Lower Waitaki Plains residents could wait more than a month before any action is taken to remedy their contaminated water.
Otago Regional Council scientists found E coli spikes 150 (colony forming units - or viable cells - per millilitre) times above the Ministry of Health drinking water standard maximum acceptable level during routine three-monthly checks earlier this year.
On 15 June, the council warned 119 bore owners they should assume their water was contaminated with the bacteria.
The ministry's drinking water standards state that E coli levels should be less than 150 colony forming units per 100 millilitres.
The councillors met last week to discuss changes to an aquifer in an attempt to lower E coli and rising nitrogen levels.
However, council chief executive Sarah Gardner confirmed the decision was put on hold until its next meeting in August so a scientific presentation and further conversations with stakeholders could be held first.
"The first real challenge is that we need to identify the source of the contamination," Ms Gardner said.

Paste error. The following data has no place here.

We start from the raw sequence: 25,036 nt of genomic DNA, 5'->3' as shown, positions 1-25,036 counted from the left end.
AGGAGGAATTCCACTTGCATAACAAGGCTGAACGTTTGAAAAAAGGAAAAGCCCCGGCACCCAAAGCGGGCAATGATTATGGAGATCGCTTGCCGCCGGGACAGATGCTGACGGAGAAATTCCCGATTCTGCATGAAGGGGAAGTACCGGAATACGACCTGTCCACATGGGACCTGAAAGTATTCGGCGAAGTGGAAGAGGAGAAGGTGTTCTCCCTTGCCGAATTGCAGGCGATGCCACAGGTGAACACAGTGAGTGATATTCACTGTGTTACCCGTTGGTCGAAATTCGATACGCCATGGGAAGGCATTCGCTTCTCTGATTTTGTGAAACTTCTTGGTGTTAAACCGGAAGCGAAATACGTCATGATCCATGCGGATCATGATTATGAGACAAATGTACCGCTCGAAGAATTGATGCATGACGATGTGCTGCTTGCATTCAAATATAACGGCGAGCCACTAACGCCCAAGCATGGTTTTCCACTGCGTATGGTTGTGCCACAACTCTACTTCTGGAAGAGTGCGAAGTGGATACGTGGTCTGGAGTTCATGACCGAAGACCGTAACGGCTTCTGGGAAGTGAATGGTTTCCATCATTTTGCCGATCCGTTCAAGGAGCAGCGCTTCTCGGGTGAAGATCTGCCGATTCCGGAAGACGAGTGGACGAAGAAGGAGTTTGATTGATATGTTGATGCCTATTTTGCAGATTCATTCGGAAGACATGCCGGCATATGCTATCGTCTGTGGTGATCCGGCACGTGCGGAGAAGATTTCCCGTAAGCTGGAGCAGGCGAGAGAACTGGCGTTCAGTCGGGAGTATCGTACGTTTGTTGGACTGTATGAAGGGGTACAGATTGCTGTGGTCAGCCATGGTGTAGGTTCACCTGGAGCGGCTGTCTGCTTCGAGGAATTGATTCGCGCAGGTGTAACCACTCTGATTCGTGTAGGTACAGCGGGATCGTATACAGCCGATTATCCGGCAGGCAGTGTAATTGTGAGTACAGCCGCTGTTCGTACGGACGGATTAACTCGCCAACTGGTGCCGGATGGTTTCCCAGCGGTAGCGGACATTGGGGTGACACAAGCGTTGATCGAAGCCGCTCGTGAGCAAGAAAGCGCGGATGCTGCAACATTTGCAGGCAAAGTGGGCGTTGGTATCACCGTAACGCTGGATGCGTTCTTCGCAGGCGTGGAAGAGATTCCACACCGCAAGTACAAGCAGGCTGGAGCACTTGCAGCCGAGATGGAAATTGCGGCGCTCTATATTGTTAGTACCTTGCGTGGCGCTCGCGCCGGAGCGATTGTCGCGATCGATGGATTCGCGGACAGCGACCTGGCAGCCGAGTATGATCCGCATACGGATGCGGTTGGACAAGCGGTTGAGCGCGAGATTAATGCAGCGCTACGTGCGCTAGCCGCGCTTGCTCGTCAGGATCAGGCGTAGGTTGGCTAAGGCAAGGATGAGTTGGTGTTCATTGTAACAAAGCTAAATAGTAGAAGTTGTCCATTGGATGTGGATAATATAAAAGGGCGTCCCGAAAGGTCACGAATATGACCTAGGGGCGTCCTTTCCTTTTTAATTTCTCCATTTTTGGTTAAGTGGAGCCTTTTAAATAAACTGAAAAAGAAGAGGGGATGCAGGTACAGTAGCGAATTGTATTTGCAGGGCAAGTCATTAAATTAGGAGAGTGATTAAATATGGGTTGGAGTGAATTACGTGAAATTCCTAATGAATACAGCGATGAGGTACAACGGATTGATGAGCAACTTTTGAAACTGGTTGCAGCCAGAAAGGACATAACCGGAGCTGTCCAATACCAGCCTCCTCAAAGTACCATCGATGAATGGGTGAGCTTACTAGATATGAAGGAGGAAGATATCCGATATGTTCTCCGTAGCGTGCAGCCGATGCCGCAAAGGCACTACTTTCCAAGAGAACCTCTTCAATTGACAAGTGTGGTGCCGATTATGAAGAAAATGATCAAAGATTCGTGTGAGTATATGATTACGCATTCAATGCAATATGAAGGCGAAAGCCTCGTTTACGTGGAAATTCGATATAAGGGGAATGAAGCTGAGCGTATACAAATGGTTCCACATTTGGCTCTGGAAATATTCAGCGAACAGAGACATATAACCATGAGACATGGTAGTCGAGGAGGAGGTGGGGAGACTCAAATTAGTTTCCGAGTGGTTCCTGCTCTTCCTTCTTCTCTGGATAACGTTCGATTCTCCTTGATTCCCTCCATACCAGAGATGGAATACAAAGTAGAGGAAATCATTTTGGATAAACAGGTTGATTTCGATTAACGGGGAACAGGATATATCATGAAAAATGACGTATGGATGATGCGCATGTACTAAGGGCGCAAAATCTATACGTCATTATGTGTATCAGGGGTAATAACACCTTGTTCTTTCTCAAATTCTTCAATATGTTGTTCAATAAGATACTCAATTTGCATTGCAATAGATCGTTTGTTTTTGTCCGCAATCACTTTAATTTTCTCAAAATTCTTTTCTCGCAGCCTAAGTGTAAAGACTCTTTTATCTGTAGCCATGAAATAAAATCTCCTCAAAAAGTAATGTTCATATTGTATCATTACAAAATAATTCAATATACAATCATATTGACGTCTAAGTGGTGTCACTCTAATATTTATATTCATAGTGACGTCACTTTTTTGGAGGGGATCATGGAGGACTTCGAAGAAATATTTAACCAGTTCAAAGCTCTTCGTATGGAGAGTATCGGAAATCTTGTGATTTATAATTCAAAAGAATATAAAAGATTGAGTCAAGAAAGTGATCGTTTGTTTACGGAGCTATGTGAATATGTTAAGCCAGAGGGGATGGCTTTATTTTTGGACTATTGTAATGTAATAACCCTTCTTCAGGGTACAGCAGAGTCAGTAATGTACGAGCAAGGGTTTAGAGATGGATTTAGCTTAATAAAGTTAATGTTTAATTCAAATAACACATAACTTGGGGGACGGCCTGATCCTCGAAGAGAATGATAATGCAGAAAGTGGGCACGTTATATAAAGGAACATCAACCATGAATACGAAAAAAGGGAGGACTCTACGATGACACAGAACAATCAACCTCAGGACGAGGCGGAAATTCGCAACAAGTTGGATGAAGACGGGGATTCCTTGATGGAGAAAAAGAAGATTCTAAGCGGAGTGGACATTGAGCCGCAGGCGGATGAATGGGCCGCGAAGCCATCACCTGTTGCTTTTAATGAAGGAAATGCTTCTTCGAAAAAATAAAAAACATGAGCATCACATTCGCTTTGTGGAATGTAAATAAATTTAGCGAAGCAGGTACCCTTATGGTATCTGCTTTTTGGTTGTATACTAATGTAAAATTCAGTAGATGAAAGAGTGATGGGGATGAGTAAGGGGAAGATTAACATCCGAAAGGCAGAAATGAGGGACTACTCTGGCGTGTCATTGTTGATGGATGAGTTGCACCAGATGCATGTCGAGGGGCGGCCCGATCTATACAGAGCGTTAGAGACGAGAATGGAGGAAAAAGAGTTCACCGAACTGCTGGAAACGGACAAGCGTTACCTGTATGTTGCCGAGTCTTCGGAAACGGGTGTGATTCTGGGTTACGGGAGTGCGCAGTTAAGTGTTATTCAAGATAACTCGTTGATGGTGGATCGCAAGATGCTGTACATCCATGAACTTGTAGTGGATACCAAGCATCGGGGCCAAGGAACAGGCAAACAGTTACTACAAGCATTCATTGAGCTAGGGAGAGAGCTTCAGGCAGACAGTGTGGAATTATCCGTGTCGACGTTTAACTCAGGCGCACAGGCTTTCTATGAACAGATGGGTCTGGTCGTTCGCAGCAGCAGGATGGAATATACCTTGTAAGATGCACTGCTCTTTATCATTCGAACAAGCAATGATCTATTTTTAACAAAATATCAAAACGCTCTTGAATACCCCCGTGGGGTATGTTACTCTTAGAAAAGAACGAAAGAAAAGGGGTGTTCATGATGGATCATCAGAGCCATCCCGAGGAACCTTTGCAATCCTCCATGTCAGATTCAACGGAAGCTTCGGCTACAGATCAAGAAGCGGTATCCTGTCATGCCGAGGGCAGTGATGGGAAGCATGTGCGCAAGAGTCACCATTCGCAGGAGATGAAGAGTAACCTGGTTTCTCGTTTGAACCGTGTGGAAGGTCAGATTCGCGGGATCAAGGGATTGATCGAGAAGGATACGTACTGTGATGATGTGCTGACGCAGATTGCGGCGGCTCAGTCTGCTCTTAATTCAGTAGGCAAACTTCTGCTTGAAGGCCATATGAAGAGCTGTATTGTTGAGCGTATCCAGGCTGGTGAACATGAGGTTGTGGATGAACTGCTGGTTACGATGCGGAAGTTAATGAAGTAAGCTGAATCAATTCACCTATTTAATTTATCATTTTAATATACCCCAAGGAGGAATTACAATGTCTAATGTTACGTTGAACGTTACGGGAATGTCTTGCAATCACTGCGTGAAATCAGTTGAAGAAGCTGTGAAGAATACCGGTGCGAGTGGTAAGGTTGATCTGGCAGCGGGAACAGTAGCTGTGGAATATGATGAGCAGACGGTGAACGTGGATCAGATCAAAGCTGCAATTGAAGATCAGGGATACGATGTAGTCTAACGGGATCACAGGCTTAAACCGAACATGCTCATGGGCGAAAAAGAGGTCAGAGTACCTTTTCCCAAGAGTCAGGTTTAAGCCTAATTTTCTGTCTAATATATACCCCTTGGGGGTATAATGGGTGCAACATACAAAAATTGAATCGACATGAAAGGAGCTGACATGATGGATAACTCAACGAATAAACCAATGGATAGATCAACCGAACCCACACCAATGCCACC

An investigation is underway to determine the cause.
"Really until we get that source [of] information, we have to wait," Ms Gardner said.
The number of residents who could not drink their groundwater was unknown, she said.
Several people in the area chose to have individual bore treatment plants so they could drink their water, she said.
Federated Farmers North Otago provincial president Simon Williamson said farmers were taking matters into their own hands.
"It's important for the farmers to know first and foremost what's going in your backyard," Mr Williamson said.
Several farmers were testing their own water for E coli, he said.
Clare Easton and her husband tested three bores on their Lower Waitaki Plains dairy farms within days of receiving their letter.
All three came back clear, Mrs Easton said.
Infection from the bacteria could cause severe stomach cramps, diarrhoea, vomiting, and serious kidney problems in some cases.